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Driving fundraising success: a possible future of real estate investment

Private real estate fundraising remains an uneven process. Signs at the beginning of the year pointed to a potential slowdown in both the number of new funds, and the total amount of new investment. And yet, while the amount of investment in 2018 fell over 10% to about $110 billion, analysts have noted that that number still crested the $100 billion mark for the sixth year running.

In the light of those numbers, what are some trends that real estate deal sponsors should beware of? Are investors rewarding particular strategies? What particular corners of the market should fundraisers focus their efforts on? This article looks at some of the available information and sketches out a possible future for fundraising success. 

Diverging funds

Nevertheless, there are signs that real estate fundraising is starting to mature and develop in new ways moving into the latter half of 2019. While 40% of new investment funds in the first half of 2019 completed the fundraising stage quickly (under 12 months), 38% percent spent more than 18 months in the market. This divergence means that while many fund managers can execute on fundraising quickly, a sizeable portion take significantly more time to have their funds fully subscribed. This “tale of two funds” may dominate the fundraising process for the immediate future; look for funds that achieve their targets quickly, and avoid the ones that have lingered in the fundraising stage for over six months. The size of the fundraising effort may influence this tale. Small funds may complete the fundraising stage more quickly, but at the same time large funds (funds over £1 billion) are increasing their share of the market. 

What other real estate fundraising trends can we detect in the current landscape? There are at least two others. First, riskier investment strategies in opportunistic and value-added funds are garnering most of the investors’ attention. Second, the relationship between real estate and real assets continues to shape opportunities for each.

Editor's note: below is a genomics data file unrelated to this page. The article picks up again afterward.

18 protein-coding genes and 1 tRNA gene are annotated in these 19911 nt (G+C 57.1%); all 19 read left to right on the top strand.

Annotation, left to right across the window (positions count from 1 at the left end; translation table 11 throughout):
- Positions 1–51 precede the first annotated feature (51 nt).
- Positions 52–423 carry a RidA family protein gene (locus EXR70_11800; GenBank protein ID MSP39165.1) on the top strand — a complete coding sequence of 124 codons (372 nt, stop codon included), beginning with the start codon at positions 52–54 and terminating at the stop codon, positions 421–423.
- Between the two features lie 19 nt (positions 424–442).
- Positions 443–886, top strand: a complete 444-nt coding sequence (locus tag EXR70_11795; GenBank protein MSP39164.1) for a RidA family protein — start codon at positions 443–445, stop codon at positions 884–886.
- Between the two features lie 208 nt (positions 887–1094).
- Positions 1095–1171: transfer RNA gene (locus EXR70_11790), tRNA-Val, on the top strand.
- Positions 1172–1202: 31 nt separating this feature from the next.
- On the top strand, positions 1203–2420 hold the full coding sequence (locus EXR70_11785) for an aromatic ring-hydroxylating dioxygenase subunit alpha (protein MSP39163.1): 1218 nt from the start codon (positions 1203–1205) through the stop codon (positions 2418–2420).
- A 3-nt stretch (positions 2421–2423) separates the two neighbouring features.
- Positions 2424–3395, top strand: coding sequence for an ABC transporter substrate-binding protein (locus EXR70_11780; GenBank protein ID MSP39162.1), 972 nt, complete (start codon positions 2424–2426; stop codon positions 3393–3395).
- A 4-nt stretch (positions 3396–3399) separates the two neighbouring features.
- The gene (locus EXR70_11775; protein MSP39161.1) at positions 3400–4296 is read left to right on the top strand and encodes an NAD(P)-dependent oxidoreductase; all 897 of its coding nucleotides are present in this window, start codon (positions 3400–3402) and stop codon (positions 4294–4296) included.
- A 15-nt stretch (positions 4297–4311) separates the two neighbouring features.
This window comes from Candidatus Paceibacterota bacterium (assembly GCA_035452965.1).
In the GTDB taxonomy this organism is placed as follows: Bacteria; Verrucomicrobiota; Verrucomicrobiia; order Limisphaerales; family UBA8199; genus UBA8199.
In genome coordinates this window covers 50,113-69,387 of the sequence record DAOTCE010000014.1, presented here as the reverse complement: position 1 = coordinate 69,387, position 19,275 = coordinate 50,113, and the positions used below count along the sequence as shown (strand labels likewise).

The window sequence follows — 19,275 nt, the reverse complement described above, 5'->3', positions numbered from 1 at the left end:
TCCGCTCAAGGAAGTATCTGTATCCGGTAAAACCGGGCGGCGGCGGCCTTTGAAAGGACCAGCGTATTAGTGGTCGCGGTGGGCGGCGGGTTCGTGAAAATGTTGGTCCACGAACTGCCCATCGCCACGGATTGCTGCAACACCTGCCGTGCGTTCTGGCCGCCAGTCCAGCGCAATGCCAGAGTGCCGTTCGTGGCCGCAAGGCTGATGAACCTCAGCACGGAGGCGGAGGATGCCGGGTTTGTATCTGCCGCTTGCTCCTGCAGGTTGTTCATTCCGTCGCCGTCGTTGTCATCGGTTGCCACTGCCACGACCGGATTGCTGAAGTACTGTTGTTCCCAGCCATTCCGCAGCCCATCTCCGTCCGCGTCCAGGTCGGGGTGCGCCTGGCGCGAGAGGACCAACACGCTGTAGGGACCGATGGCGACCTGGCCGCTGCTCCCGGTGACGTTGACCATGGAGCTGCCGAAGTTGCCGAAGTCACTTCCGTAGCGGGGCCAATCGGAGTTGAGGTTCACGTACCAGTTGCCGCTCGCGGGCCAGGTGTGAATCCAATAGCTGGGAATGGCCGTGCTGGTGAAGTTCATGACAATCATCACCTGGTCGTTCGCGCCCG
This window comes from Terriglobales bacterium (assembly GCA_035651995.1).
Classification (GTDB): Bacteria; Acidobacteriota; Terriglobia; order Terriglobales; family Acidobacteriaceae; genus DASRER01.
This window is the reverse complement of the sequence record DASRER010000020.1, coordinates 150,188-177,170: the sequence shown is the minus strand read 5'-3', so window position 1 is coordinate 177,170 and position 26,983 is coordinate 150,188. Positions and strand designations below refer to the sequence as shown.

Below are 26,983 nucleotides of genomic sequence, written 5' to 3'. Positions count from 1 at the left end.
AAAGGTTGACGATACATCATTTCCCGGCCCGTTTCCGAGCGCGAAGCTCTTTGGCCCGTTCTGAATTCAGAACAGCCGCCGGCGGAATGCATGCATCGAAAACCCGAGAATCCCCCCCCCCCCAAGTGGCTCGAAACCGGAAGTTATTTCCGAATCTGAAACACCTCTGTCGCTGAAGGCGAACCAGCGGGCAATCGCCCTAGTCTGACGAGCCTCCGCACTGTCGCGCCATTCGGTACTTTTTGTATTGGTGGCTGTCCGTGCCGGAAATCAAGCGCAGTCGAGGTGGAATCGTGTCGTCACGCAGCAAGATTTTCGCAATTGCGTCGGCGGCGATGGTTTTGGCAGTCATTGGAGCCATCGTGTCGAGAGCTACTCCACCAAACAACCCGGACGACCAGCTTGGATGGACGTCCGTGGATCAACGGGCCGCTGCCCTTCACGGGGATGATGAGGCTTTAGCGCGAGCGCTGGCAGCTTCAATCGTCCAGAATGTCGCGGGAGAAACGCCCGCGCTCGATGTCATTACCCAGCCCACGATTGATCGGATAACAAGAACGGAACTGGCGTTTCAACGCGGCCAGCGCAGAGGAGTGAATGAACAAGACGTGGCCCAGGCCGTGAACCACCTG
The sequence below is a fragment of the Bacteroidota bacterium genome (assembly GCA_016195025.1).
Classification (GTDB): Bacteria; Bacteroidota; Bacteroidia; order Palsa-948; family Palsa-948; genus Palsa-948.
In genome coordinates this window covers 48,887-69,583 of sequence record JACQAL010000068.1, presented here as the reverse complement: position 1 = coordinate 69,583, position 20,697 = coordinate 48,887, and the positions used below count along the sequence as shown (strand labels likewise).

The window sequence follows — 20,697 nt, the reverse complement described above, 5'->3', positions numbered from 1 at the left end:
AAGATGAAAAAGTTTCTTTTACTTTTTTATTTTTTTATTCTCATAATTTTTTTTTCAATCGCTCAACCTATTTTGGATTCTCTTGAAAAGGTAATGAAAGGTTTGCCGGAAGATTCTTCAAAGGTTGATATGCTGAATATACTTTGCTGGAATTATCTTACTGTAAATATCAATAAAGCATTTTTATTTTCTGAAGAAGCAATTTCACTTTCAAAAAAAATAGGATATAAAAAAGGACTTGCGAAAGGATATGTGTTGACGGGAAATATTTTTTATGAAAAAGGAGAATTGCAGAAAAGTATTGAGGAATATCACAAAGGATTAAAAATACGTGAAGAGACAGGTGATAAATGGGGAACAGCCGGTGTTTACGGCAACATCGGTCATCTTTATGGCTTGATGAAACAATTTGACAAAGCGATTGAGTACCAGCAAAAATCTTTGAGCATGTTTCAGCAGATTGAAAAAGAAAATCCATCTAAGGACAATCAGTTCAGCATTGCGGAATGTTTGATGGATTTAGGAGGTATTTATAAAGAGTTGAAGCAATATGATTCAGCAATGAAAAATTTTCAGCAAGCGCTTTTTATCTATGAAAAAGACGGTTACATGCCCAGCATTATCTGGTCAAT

Opportunistic and value-added funds 

The figures from Q1 2019 tell the tale clearly. $29 billion in funds which reached final market close during the quarter. Of that total, about $9 billion went into real estate debt funds, which aim to minimise risk by focusing on loans to selected borrowers and working towards specific goals. Less than a billion dollars went into funds focused on core property investments, among the least-risky of the equity-based real estate investment vehicles. That leaves nearly $20 billion which investors placed into funds focused on opportunistic and value-added strategies. These funds seek properties in need of physical improvement, better management, increased marketing, or any number of other upgrades to their existing qualities. Value-added strategies are riskier than core real estate investments; opportunistic strategies even more so (source).

Nevertheless, these strategies received the lion’s share of investors’ money, and signs point to that trend continuing. The future of real estate fundraising appears riskier, at a strategic level, than was the case previously.

Real assets and real estate

Real assets incorporates real estate as well as land, commodities, natural resources - nearly anything which is not a financial asset, such as stocks and bonds. Prior to the global financial crisis, real estate accounted for an overly-large percentage of the investment in real assets, nearly 70%. In today’s environment, a number of factors from investor caution to tighter lending restrictions have kept the level of real estate investment from climbing too high in comparison to the rest of the real asset market. Nevertheless, given the advanced real estate cycle, alternative investment strategies hold a lot of appeal for savvy investors.

Fundraisers looking to the future can see a path laid out for them, one which maintains a focus on real estate while also including other real assets. That same future, unfortunately, looks riskier, as on the whole investors have lately preferred funds with riskier profiles. Finally, managers of real estate funds would do well to examine the niche markets: student housing, data centers, and healthcare-related real estate are sectors of the broader real estate market which have out-performed. 

The possible future thus described does appear riskier, and goes against some accepted wisdom. And of course, no sponsor can guarantee success, regardless of the investment strategy used. But overall this future fits with the given information, about investments and investors that reward risk but still seek security. Sponsors take note, and fundraise accordingly!

 
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